Google+ Badge

Wednesday, August 28, 2013

Who says American innovation is dead?

American innovation. What’s that mean? Does it have the same significance today as years gone by?

I grew up in the heartland of American innovation. My dad, now long retired from General Motors, worked for many years for their Terex earth mover division before it was sold to a Scottish company. He finished his career at various auto plants in Northeast Ohio.

I remember as a child the Christmas display that Terex would erect in the expansive front lawn of their facility in Hudson, Ohio. Santa’s sleigh and reindeer, created from various types of the company’s machinery. It was a visible reminder to the community each year of the American innovation occurring behind the doors of that massive plant.

That plant occupant is long gone from Hudson and has been replaced by a variety of smaller businesses. Whether they’ve succeeded to fill the hundreds of thousands of square feet of manufacturing space, I don’t know.

Just 20 minutes south of there, lay the reminders of similar stories in downtown Akron, the former Rubber Capital of the World. General Tire, gone, bought by Germany’s Continental and moved to North Carolina. Firestone, most operations moved out, bought by Japan’s Bridgestone and moved to Nashville. B.F. Goodrich, gone, acquired by France’s Michelin and moved to South Carolina. Even the lone remaining original Akron rubber tenant, Goodyear, long ago shut down most of its local production. Some of the buildings that hosted all those operations have found a second life as the home to newer, smaller businesses. But, there’s no question the hangover of all that consolidation in the 1980s and early 1990s still haunts Northeast Ohio today, especially after the latest recession.

And, I’m sure that story is replayed across the country in various industries.

But there are bright spots. Perhaps losing some of those manufacturing giants has given all of us a greater appreciation for the businesses that remain and continue to push American innovation. I look at our clients and I see a high level of innovation and craftsmanship that many have assumed was shipped overseas along with so many jobs.

Companies like ProVia, a manufacturer of entry doors, replacement windows, vinyl siding and manufactured stone, whose home base is in Sugarcreek, in the heart of Ohio’s Amish country. They create and manufacture their products at facilities in Ohio and Mississippi. This month, they launched a web-based home remodeling tool that enables homeowners to sample ProVia products on photos of their own homes. That’s innovation.

Another client, T.O. Plastics, in Clearwater, Minn., manufactures custom thermoformed plastic packaging, housings and products for a variety of industries, including medical, electronics, food packaging, consumer, industrial and horticulture. Last month, they debuted two new plant tray products, produced at their plant in Clearwater, in partnership with their customer Plant Pie. That’s innovation.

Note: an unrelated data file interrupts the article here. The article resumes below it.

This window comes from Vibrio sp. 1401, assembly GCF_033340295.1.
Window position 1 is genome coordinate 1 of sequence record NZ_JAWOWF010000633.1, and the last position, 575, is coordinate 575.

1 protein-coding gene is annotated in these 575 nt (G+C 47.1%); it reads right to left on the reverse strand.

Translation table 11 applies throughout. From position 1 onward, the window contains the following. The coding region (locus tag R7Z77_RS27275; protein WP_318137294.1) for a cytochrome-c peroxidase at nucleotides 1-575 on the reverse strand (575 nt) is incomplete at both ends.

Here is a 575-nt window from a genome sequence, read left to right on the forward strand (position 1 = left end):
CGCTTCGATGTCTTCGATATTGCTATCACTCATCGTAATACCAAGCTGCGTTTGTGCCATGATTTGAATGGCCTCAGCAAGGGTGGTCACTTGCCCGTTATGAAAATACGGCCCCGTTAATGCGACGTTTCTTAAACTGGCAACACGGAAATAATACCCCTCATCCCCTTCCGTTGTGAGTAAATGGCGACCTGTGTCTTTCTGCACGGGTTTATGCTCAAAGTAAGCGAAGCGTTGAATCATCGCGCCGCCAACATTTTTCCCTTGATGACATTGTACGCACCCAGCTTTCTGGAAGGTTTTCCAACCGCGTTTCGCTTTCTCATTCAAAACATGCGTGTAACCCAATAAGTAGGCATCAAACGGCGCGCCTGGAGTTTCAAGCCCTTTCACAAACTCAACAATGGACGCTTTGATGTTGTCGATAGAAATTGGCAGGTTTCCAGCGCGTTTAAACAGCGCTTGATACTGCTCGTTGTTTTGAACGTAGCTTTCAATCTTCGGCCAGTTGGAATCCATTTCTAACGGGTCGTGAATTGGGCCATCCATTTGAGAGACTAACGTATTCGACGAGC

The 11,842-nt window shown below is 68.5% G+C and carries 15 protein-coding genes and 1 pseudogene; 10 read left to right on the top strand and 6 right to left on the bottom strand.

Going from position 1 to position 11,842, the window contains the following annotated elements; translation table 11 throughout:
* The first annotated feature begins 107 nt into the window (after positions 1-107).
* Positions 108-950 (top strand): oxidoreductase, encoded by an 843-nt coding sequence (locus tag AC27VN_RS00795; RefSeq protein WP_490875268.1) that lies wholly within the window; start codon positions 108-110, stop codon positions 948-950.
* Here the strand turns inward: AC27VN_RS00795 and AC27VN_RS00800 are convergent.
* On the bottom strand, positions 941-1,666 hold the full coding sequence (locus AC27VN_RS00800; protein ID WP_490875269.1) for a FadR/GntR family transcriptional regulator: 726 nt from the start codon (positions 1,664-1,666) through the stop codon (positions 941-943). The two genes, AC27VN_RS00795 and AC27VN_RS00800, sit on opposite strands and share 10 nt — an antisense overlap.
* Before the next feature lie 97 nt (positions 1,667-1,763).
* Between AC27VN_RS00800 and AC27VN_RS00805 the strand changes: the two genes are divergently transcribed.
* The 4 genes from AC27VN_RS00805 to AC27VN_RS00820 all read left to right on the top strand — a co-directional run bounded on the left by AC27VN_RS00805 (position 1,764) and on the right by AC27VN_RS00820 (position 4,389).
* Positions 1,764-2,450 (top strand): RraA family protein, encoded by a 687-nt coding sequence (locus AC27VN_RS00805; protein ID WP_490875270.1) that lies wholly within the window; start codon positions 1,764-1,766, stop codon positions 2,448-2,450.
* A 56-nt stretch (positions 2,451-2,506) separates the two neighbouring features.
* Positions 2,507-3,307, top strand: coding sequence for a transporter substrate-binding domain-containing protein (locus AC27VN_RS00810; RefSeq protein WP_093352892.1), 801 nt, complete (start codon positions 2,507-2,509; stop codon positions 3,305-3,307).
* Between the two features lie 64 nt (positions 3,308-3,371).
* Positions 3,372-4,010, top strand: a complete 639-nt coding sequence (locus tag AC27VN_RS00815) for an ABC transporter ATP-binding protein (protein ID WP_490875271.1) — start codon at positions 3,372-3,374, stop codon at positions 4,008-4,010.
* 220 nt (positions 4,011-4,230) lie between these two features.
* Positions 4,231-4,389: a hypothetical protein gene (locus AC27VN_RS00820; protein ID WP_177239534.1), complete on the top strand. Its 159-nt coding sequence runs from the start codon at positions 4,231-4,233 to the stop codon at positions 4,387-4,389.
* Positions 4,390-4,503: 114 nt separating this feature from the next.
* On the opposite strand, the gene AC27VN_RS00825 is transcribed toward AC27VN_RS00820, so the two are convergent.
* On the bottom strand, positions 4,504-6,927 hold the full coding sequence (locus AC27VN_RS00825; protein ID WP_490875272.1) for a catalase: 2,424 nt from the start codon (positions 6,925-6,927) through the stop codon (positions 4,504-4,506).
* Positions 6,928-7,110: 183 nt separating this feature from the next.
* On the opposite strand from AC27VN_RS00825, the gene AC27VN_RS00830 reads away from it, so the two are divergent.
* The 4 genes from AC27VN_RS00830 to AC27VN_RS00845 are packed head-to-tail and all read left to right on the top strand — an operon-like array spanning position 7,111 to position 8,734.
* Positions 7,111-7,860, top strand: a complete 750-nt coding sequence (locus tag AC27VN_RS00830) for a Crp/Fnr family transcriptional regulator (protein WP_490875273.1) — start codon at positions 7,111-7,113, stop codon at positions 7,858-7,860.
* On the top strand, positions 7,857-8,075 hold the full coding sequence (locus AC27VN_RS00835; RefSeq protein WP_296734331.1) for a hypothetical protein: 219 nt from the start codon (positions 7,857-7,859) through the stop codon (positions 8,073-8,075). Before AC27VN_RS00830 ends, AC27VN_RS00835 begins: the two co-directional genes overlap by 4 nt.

And, another client, Industrial Service Solutions, which recently acquired and owns seven industrial service companies around the country, oversaw the redesign or expansion of several of those firms’ websites: Bay Valve Service, Inc., of Seattle, which provides valve repair services for customers in 17 western states; Mid-American Machine & Equipment, of LeRoy, Kan., which sells refurbished, reconditioned and used industrial machinery and equipment; and Madison-Smith Machine & Tool Co., of Glasgow, Ky., which provides machining, fabricating and field services. That’s innovation.

Innovation comes in many forms across a wide variety of industries: One of our Akron-based clients, Union Process, just collaborated with a Pennsylvania company to incorporate UP’s particle size reduction equipment into a lime slaking to produce high-quality lime slurry and eliminate grit disposal and its associated problems.

Wilmington, Mass.-based Metrigraphics LLC, a leading designer and manufacturer of micro flex thin film circuits, recently delivered its 15 millionth sensor substrate to a major medical device OEM. That milestone is just one point in a six-year relationship during which Metrigraphics has collaborated with its customer to develop and qualify a growing number of variants for new applications.

ATL, a Menomonee Falls, Wis.-based maker of flexographic labels, is at the forefront of innovation in anti-counterfeiting packaging – helping other manufacturers protect their own innovations and securing the intellectual property rights of American industries.

All smaller than the industrial giants I remember as a kid, but American innovators nonetheless and the type of businesses all around us that will continue to create opportunities for homeland workers and define American greatness for years to come.

No comments: